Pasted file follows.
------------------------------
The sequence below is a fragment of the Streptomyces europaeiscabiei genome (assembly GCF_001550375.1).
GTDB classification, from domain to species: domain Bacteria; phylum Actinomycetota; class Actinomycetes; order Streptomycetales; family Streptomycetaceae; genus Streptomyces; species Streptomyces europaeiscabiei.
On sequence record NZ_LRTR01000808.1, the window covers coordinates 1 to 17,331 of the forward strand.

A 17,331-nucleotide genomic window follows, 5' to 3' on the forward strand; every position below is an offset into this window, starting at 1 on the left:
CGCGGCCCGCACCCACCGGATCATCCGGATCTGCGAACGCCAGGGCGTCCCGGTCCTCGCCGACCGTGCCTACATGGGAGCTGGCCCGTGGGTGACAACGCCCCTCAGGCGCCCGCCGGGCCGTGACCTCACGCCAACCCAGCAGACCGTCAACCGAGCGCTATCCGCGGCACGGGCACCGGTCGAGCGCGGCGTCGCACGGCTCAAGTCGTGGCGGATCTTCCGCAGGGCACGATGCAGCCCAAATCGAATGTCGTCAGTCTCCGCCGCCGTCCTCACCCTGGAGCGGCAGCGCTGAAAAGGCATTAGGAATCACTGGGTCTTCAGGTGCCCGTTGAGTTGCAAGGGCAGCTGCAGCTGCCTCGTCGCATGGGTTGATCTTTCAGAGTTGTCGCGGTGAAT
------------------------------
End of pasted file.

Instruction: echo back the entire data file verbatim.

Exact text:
The sequence below is a fragment of the Streptomyces europaeiscabiei genome (assembly GCF_001550375.1).
GTDB classification, from domain to species: domain Bacteria; phylum Actinomycetota; class Actinomycetes; order Streptomycetales; family Streptomycetaceae; genus Streptomyces; species Streptomyces europaeiscabiei.
On sequence record NZ_LRTR01000808.1, the window covers coordinates 1 to 17,331 of the forward strand.

A 17,331-nucleotide genomic window follows, 5' to 3' on the forward strand; every position below is an offset into this window, starting at 1 on the left:
CGCGGCCCGCACCCACCGGATCATCCGGATCTGCGAACGCCAGGGCGTCCCGGTCCTCGCCGACCGTGCCTACATGGGAGCTGGCCCGTGGGTGACAACGCCCCTCAGGCGCCCGCCGGGCCGTGACCTCACGCCAACCCAGCAGACCGTCAACCGAGCGCTATCCGCGGCACGGGCACCGGTCGAGCGCGGCGTCGCACGGCTCAAGTCGTGGCGGATCTTCCGCAGGGCACGATGCAGCCCAAATCGAATGTCGTCAGTCTCCGCCGCCGTCCTCACCCTGGAGCGGCAGCGCTGAAAAGGCATTAGGAATCACTGGGTCTTCAGGTGCCCGTTGAGTTGCAAGGGCAGCTGCAGCTGCCTCGTCGCATGGGTTGATCTTTCAGAGTTGTCGCGGTGAAT